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    Understanding Image Resolution: DPI in Print Vs. Web (Part 1)

    Understanding Image Resolution: DPI in Print Vs. Web (Part 1)

    Getting the right image-file size can be a headache for anyone. Uploading images sometimes seems impossible because of website requirements (too large, too small, wrong file type- you name it!). And it’s not unusual to take a beautiful image from your screen and find it completely pixelled in print .

    Optimizing your images' original file for print or web use in advance is the best way to guarantee the results you are looking for. If you’re looking to print, then resolution is a big deal. Scratch that, image resolution is a HUGE deal for both print and web mediums. There are ideal resolution values for every printing size. Printing a poster out of an ID size picture might not turn into great image quality. In fact, in most cases it will not. Sometimes people think, "oh well on the web there’s not such need for optimization; if the image is big it it'll work..." right? Wrong! Image size plays a big role on page loading time and something as simple as naming your image properly could increase visitors. Larger images may look better, but also kill your load times and increase bounce rates.

    Understanding the The Basics

    Before you get started, there are some terms that you should get familiar with:

    Dots Per Inch (DPI): Each dot is a sample of your image. The amount of dots per inch determine the overall quality of your image. The more dots, the more detail. Standard and Professional Printers produce images with tiny dots that mix four colors: Cyan, Magenta, Yellow and Key black also known as CMYK or the subtractive color system. There is space between those tiny dots (less space - crisper image) and the DPI refers to their density.

    Pixels and Pixels Per Inch (PPI): Wikipedia describes them as "the smallest controllable element of a picture represented on the screen". Each pixel is a sample of your image, made up of tiny “sub-pixels” that combine light elements that the naked eye blends into one. In addition, pixels help create images using a 3 or 4 color system. RGB (Red Green and Blue) will display better on screens, whereas CMYK will provide the best results in digital and/or offset printing.

    Resolution: This is your image quality. If your resolution is high, your image becomes clear and sharpened to the eyes. Your image resolution requirements change from web to print. 72dpi would be completely acceptable for a website, but if you’re going to print it will not look its best. Depending on your printing size you could start at any point between 150dpi and 300dpi. (300 dpi is usually the default for most high-quality printed products).

    File Formats

    You have probably found .jpeg, .png and .gif files on different websites. These names indicate the format of the file you are dealing with. Here’s what you should know:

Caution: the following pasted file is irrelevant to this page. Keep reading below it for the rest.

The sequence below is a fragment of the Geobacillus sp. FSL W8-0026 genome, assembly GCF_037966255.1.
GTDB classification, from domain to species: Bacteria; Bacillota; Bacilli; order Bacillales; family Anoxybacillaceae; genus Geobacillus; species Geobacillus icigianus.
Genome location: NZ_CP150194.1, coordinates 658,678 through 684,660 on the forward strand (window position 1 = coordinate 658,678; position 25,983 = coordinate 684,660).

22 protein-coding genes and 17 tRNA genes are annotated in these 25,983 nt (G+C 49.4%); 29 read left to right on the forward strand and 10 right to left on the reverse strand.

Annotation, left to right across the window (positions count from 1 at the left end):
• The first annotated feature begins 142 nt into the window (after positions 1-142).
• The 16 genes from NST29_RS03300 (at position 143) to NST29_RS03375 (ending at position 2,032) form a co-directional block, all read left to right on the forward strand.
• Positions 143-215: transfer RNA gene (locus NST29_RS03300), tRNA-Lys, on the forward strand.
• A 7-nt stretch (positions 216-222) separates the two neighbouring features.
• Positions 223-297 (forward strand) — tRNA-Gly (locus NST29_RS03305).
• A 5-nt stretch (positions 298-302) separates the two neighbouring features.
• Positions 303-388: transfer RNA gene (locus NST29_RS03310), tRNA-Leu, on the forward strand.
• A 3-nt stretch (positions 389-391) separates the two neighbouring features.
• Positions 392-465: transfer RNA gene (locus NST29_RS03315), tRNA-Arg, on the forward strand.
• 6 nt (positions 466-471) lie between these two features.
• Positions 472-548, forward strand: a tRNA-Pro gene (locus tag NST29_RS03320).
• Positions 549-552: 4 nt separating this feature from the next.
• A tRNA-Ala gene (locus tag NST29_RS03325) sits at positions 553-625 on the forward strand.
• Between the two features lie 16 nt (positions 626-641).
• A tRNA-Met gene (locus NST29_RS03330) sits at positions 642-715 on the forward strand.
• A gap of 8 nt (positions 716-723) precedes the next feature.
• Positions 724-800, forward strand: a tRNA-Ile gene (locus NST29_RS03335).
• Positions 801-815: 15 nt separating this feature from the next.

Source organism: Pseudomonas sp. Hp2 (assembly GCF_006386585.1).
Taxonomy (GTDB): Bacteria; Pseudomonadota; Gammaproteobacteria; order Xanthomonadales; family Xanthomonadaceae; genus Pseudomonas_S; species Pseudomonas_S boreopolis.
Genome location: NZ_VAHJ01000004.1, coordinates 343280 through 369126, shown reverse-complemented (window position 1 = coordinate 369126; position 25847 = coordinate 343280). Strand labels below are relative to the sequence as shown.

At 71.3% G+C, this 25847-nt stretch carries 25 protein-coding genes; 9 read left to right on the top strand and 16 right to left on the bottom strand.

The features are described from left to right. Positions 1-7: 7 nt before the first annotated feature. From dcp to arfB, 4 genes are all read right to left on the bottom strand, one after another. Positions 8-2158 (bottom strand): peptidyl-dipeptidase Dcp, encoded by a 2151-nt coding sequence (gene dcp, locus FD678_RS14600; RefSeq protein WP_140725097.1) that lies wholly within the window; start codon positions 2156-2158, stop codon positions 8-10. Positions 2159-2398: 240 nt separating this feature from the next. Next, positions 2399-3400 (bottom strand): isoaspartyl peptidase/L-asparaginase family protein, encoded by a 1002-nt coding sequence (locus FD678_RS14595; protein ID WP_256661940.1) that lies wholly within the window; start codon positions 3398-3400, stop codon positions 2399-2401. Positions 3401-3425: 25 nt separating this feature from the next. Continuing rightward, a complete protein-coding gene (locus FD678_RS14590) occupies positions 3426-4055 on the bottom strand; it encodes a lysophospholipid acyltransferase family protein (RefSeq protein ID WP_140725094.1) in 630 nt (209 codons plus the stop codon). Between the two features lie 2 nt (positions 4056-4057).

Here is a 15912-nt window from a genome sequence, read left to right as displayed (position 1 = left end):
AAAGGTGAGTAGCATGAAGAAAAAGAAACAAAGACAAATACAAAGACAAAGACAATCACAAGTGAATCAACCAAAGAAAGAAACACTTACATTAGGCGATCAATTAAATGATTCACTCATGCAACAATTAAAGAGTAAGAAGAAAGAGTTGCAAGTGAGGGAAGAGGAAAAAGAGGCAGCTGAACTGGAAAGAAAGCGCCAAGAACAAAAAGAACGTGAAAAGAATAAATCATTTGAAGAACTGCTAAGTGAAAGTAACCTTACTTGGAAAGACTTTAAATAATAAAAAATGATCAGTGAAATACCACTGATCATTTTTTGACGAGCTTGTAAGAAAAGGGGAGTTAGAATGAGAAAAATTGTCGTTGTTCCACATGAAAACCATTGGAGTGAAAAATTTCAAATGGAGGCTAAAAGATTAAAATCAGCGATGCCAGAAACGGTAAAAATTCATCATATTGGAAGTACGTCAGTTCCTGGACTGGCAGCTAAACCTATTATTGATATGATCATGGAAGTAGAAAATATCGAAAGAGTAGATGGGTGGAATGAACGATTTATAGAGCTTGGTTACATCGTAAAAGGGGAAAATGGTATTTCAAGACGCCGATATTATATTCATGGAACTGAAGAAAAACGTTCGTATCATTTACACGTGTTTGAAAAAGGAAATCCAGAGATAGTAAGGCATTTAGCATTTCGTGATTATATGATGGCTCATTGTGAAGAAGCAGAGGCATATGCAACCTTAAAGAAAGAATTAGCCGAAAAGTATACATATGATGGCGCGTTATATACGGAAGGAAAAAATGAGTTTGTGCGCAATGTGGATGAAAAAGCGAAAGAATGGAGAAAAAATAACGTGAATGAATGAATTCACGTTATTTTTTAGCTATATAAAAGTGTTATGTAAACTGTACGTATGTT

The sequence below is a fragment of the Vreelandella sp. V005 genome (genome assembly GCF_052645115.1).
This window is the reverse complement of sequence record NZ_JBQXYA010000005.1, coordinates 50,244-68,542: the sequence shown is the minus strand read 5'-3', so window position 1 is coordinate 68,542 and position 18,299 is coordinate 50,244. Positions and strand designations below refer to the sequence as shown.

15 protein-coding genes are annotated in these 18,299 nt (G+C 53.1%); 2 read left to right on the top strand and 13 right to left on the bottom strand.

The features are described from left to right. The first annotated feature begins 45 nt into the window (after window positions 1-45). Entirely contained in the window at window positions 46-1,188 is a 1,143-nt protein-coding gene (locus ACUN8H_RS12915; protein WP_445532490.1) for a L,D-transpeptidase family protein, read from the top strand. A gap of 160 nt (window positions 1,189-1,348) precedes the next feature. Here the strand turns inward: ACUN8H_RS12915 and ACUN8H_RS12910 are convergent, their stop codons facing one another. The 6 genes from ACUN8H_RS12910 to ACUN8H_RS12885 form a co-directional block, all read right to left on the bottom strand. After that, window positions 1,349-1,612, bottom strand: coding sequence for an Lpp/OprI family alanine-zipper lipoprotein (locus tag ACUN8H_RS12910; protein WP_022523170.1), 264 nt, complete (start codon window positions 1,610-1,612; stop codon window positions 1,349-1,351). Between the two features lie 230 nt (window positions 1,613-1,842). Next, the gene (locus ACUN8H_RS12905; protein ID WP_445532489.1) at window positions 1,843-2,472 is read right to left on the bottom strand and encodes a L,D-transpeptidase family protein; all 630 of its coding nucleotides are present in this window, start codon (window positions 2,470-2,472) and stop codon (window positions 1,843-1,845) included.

• JPEG stands for Joint Photographic Expert Group. This format is the most commonly used on the web because it’s ideal for colors and brightness. Photographs are usually saved in this format.

    • PNG stands for Portable Network Graphics. It’s mainly used to preserve transparencies on images. Therefore they become easier to include on graphics, especially if you’re creating buttons or icons.

    • GIF stands for Graphics Interchange Format. It supports animations and is very useful for large blocks of color.

    File Size

    File size refers to how your file is measured in kilobytes (KB) or mega bytes (MB). 1,000 KB is 1 MB. The more MBs the "heavier" the file and the slower the digital load. To improve load times in digital mediums compress images. Compressing a file does not necessarily means lowering its quality. As you can see in the image below, it takes a lot of compressing before visually altering a picture. This 60.4KB was compressed to different sizes using a free online image optimizer. It gives you a set of compressed versions of your original image so you can choose the one to use.

    Resizing an image is especially useful for storing and sharing. Web image resolution is thought to be linked with very large files, which is not necessarily the case. Large files will be harder to send via email and will take lots of storage space from any device. Think of it before using your files for any professional printing project. File sizes and formats are the very basic things to know about image resolution. Defining your print and web needs is the first thing to do to make sure your images are optimized properly. Make sure to keep an eye for our next post on web and print optimization tips. Visit our comment section below and let us know what you think. Are there any specific topics you would like us to elaborate on?